The 21st century has brought about many unexpected challenges and uncertainties leading to change. Currently, change is all around us as universities around the world have recently been forced to rapidly transform how they have always taught and assessed due to the impact of COVID-19.
A range of speakers on digital platforms have talked about ‘rescue pedagogy’, ‘emergency pedagogy’, ‘emergency teaching’… A lot of excellent advice has been offered and shared in a spirit of collaboration. But have the fundamentals of learning in Higher Education really altered?
Before COVID-19, registered higher education providers in England who wished to charge above the basic tuition fee cap, were required by the OfS to have approved access and participation plans. These mainly set out how providers would improve equality of opportunity for disadvantaged groups to access, succeed and progress from higher education. What this immediately signals is that opportunity in higher education is unequally distributed, with a consequence that not all students benefit from university education; some drop out after the 1st year, and others do not graduate with good degrees, limiting their progression into high skilled jobs or postgraduate study.
Who are these disadvantaged students? A plethora of evidence indicate that students’ ethnicity, family income/wealth, disability and sometimes pre-existing gaps in education lead to, and entrench, disadvantage, so they miss out on the transformational power of higher education, despite widening participation.
I will posit here that three main issues still need to be addressed so that all students, in particular disadvantaged students, are able to derive benefit from the transformational outcomes that should follow from higher education. These issues focus on the environment, the curriculum and the student.
1. Creating the student-ready environment: Access & Participation data clearly indicate unacceptable gaps in access, success and progression for many students. Being mindful of the fact that data is often a reflection of culture: “our shared patterns of behaviors and interactions, cognitive constructs and understanding that are learned by socialization”, we must be prepared to engage with difficult conversations about the prevailing cultures in our institutions that may contribute to some of the gaps we see. Adopting a student-ready university concept would go a long way towards dismantling inequalities that are evident in our spaces. It would enable us to disrupt the deficit model that is often a contributory factor to students’ failure to thrive; help us to identify and eliminate deep-rooted practices that reinforce inequalities, and reduce parity of access to the transformational power of higher education.
2. Delivering an outcomes-focussed curriculum: With the rapid rate of knowledge explosion, advances in technological know-how as well as new modes of learning delivery, all now easily accessible via hand-held devices, it is essential that we reconsider how we engage with students in Higher Education; we must teach students how to engage with meaningful learning. Learning how to learn has been described as “a metaskill that reaps rewards forever”, therefore if a student is to stay ahead of the game and be successful, self-directed and constant learning is critical. Furthermore the skills most desired by employers such as empathy, agility, communication, and metacognition are often not sufficiently developed in our students. We know that many graduates feel underprepared for the skilled workforce, a view also shared by employers.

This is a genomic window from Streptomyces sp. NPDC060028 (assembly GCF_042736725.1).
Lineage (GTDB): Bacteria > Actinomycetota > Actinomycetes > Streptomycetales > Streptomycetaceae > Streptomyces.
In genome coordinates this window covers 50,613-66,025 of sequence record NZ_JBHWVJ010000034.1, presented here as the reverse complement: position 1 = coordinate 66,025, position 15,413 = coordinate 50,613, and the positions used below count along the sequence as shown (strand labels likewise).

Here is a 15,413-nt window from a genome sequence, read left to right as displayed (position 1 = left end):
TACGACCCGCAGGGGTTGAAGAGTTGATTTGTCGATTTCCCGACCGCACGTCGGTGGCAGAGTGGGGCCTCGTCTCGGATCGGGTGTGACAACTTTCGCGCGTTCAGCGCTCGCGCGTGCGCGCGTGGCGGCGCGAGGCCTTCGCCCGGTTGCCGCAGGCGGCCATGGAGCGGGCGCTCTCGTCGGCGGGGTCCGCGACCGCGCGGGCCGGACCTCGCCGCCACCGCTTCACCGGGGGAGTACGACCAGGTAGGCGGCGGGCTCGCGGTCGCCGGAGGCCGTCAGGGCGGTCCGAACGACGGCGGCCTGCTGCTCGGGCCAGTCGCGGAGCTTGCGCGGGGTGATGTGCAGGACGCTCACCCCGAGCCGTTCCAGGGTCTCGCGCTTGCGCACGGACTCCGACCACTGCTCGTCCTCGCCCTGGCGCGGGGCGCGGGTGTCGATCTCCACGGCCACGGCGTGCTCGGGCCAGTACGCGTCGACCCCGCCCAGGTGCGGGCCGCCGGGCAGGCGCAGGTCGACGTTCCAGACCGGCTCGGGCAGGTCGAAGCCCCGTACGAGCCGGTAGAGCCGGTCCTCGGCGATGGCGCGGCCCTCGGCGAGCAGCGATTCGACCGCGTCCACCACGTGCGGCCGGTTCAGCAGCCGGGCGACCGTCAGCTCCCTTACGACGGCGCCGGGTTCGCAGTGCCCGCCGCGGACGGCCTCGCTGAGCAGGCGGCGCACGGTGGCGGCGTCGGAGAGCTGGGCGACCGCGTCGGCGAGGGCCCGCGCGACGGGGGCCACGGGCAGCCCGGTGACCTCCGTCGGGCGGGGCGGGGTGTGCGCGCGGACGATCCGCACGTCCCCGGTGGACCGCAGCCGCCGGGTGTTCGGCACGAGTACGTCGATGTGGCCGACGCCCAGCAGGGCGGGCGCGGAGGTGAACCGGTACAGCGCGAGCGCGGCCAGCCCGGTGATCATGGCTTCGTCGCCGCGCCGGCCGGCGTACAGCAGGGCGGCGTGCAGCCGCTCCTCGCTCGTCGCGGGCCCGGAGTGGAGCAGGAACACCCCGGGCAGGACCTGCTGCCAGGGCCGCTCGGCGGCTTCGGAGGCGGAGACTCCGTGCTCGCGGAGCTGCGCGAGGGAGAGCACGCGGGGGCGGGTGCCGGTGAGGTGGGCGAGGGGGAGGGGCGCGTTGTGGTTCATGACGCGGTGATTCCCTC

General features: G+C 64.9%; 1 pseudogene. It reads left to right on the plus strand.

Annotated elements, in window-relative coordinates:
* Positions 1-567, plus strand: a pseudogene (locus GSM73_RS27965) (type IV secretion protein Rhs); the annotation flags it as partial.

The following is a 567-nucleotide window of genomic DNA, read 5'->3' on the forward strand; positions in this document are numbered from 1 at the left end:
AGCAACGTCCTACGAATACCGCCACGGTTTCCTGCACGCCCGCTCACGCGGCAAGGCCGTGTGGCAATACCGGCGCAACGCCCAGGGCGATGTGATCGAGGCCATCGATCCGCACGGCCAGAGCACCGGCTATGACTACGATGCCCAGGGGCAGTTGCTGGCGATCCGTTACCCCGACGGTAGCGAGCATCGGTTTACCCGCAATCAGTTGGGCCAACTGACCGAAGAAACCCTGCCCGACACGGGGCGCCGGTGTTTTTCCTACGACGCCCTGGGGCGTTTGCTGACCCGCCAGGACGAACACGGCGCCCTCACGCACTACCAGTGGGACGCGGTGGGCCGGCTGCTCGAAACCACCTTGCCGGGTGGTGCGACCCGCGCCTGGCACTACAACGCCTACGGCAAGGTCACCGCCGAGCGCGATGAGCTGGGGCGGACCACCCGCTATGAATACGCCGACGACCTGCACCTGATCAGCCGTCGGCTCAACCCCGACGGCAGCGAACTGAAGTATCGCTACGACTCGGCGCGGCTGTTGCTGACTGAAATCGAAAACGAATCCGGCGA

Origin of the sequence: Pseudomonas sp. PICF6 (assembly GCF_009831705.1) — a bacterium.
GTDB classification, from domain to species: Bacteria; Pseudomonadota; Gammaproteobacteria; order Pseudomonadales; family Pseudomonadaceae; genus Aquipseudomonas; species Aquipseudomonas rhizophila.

An outcomes-focused curriculum will have these skills co-designed into it from the start, meaning that we are better able to challenge our students to develop the dispositions that will ultimately benefit society. These include a preparedness to be adaptable, an ability to ignite the spark of intellectual curiosity and a drive to excel, ensuring that students are not afraid to challenge established norms. To do this effectively in a post-COVID-19 world, educators will need to review the volume of content they currently attempt to cover since students forget much of the content they memorise. I would propose that Pareto’s principle of ‘focusing on the vital few, and ignoring the trivial many’ must underpin the design of integrated, outcomes-focused curricula in which content is reduced, critical thinking is increased and a joy for learning is inspired in students.
3. Understanding the 21st century Student: I believe that the effective pursuit of meaningful learning, sometimes illusory in academia, could fundamentally transform students’ lives, families, communities and the wider population. However, we must first know who our students are; promote their sense of self and belonging by appreciating and celebrating the diversity of their lived experiences; believe in their ability to excel with appropriate support and consequently inspire and motivate them to engage with meaningful learning. Such empathetic education delivered through their engagement with well-structured metacognitive activities aligned to Bloom’s taxonomy, would unleash their imagination resulting in an ability to ask the right questions in order to solve problems, thereby empowering students to develop a love for lifelong learning.
As educators, we must look to move away from engaging 21st century students with the old practices of the 20th century that we are all so familiar with. We must offer an inclusive, empathetic education in a student-ready space, ultimately empowering ALL partakers to contribute effectively to our global and diverse world.